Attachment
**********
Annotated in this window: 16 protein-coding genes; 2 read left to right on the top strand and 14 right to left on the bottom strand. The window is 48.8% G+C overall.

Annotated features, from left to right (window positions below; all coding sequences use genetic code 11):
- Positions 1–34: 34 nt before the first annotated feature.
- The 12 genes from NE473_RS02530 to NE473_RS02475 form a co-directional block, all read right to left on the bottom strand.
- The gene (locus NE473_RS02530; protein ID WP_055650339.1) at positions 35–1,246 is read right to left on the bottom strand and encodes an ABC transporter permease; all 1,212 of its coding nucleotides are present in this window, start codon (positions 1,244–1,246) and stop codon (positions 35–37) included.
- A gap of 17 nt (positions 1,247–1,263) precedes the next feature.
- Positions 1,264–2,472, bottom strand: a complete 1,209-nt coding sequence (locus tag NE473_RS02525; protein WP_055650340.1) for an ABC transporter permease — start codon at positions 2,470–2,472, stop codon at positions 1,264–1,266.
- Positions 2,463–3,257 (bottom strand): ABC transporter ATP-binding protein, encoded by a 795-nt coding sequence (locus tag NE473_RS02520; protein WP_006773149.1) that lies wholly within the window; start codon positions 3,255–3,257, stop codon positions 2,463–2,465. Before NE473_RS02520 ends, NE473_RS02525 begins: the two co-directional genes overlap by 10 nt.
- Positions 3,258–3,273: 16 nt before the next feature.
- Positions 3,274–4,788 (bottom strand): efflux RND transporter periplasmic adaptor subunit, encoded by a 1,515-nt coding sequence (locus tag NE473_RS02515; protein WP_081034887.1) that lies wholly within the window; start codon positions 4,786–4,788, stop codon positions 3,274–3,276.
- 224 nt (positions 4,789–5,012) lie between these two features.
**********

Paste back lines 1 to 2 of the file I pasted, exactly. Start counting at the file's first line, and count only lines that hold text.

Annotated in this window: 16 protein-coding genes; 2 read left to right on the top strand and 14 right to left on the bottom strand. The window is 48.8% G+C overall.

Annotated features, from left to right (window positions below; all coding sequences use genetic code 11):